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On this one day Angkor Wat tour, we’ll see all the popular temples in the Angkor Archaeological Park. We’ll start the tour with the majestic Angkor Wat temple. Angkor Wat was built by King Suryavarman II in the early part of the 12th century. This originally Hindu temple was later changed to a Buddhist temple and nowadays attracts millions of visitors each year.
We’ll continue the tour to Angkor Thom, which is an ancient city which used to be the capital city of Khmer Empire. We’ll enter Angkor Thom and go and explore Bayon temple which sits in the centre of the ancient city. Bayon was the official state temple of Jayavarman VII and it was built around the early 13th century. Here you can see the famous faces of Bayon which are said to represent Jayavarman VII.
After Bayon, we’ll explore Baphuon temple. This three-tiered temple mountain was the state temple for Udayadityavarman II and dedicated to Shiva, the Hindu god. The restoration of the temple was completed in 2011 after many decades of interrupted work (Khmer Rouge Regime and subsequent Civil War). The temple is now a popular one for visitors to Angkor.
Next up is Phimeanakas which was built in the 10th century by King Rajendravarman and completed by Suryavarman I. This Hindu temple was the focal point of the capital and it is located inside the walled enclosure of the Royal Palace.
We’ll then head over to the Terrace of the Elephants and the Terrace of the Leper King. The Elephant Terrace was used a platform for King Jayavarman VII to view his returning armies. Most of the platform has long disappeared and only the walls which contain intricate carvings of elephants remain. The Terrace of the Leper King was also built by King Jayavarman VII and the name comes from a statue of the Hindu god of death, Yama. It was named the “Leper King” because when it was found it was consumed in moss and looked like a person with leprosy.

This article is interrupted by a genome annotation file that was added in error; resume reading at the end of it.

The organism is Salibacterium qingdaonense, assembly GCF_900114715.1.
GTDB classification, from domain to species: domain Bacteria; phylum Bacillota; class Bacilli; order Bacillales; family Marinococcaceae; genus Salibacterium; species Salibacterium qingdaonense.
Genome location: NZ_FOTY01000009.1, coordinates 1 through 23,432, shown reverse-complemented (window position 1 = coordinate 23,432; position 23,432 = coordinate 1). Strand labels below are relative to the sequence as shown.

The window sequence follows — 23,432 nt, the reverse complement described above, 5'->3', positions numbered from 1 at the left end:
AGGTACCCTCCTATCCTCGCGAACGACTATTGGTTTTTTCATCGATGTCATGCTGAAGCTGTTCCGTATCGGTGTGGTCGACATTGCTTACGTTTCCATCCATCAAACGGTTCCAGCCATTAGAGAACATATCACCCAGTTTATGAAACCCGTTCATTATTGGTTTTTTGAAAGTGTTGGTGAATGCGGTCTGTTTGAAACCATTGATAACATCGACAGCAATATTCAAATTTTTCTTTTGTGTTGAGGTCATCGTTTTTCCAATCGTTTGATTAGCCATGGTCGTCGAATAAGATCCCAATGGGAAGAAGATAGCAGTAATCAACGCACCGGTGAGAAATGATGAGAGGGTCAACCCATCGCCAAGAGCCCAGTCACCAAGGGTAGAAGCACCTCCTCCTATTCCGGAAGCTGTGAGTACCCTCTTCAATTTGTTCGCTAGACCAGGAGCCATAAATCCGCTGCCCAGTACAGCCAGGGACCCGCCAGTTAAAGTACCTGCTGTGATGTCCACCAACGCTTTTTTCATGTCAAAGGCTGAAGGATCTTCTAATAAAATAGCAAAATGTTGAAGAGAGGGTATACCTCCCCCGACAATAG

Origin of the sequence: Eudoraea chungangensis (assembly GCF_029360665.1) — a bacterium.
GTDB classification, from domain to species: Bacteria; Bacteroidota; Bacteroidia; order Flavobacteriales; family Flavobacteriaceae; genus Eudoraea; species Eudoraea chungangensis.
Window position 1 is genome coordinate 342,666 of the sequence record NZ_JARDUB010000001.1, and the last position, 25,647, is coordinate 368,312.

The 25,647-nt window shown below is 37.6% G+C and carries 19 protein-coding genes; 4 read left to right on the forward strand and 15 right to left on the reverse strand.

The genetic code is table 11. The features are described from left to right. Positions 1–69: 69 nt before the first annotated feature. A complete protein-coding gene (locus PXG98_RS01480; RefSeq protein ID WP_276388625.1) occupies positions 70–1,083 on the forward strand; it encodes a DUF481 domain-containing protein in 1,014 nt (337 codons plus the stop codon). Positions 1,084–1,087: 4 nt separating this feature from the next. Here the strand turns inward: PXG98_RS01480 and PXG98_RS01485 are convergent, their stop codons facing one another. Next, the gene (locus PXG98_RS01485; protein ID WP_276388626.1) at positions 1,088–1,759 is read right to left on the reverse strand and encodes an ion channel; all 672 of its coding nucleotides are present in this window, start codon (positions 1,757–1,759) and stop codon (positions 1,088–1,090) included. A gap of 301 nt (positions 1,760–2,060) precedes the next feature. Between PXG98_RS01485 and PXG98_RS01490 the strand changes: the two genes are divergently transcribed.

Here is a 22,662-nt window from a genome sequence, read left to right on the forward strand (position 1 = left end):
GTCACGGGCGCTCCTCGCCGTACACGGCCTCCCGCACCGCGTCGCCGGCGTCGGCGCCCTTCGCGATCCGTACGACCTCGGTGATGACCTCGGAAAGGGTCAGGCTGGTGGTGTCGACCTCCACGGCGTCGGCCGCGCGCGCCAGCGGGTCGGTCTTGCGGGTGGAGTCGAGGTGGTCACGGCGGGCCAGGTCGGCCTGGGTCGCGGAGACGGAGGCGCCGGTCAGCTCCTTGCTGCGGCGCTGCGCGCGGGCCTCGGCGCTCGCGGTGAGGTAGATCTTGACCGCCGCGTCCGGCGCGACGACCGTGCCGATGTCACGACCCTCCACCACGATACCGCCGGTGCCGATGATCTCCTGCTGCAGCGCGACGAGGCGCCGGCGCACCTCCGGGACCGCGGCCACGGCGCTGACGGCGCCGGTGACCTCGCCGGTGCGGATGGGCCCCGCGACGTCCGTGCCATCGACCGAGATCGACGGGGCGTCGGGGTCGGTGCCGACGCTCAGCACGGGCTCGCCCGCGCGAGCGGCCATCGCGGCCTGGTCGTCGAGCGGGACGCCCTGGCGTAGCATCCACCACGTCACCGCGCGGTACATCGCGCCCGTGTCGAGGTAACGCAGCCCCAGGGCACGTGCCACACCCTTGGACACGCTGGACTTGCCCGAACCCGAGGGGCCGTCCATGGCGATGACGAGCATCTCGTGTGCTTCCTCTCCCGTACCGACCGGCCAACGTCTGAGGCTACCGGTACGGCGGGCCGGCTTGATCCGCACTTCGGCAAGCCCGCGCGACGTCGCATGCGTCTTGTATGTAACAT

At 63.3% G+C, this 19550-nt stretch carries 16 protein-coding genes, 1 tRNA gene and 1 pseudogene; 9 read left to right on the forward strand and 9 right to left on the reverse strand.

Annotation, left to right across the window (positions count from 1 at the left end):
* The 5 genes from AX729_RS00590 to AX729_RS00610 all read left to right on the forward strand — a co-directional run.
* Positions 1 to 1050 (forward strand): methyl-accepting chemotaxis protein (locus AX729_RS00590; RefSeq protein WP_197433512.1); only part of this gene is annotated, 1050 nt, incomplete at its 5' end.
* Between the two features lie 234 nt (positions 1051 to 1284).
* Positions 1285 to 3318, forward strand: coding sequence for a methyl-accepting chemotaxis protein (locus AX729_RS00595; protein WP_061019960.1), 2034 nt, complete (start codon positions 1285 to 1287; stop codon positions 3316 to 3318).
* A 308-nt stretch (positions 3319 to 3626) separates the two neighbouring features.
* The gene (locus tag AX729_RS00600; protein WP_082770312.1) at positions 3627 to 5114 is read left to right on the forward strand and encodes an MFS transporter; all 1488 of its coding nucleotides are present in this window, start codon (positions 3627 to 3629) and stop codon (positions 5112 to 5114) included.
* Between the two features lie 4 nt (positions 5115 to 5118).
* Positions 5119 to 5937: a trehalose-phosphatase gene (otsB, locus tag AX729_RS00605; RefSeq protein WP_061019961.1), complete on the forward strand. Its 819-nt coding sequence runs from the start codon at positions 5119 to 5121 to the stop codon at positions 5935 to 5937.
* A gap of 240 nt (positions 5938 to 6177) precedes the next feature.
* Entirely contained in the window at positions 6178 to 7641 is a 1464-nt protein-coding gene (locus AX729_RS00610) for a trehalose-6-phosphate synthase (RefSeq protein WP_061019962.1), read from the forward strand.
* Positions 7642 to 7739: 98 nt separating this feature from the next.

Finally, we’ll visit another popular temple called Ta Prohm. Built in the late 12th century, Ta Prohm was originally called Rajavihara and was built to be used as a university and as a Mahayana Buddhist monastery. Ta Prohm hasn’t been restored, and the jungle is growing through the middle of the structure. The temple has been made safe for visitors, but as it’s been left to the elements, it has a distinctive and unique appearance.
Car or Tuk Tuk
Cold Drinking Water
Food & Drinks
You need a temple pass to enter the Angkor Archaeological Park. The price is $37 for a one-day pass, $62 for a three-day pass, and $72 for a seven-day pass. Beng Mealea, Koh Ker, and Phnom Kulen are not included in the Angkor Pass and you need to buy a ticket separately if you want to visit these places.
Visitors are reminded to follow the rules. You cannot smoke or litter anywhere in the temples. You must also dress conservatively and cover your shoulders and knees, otherwise you may not be allowed access to the temples.
You must not climb on any stones, touch anything, or cause damage to anything inside the park. If you break this rule, you could be fined, imprisoned, or both.
You are required to pay for your tour at the end of the day. If you have a multiple day tour, you need to pay in cash on the final day of the tour. We only accept cash payment in United States Dollars or Khmer Riel.
Tour Prices start from the price listed above. This price is for a group of one to three people. Prices vary for larger groups. Send us a booking below and we'll quote you the exact price for the number of people in your group.
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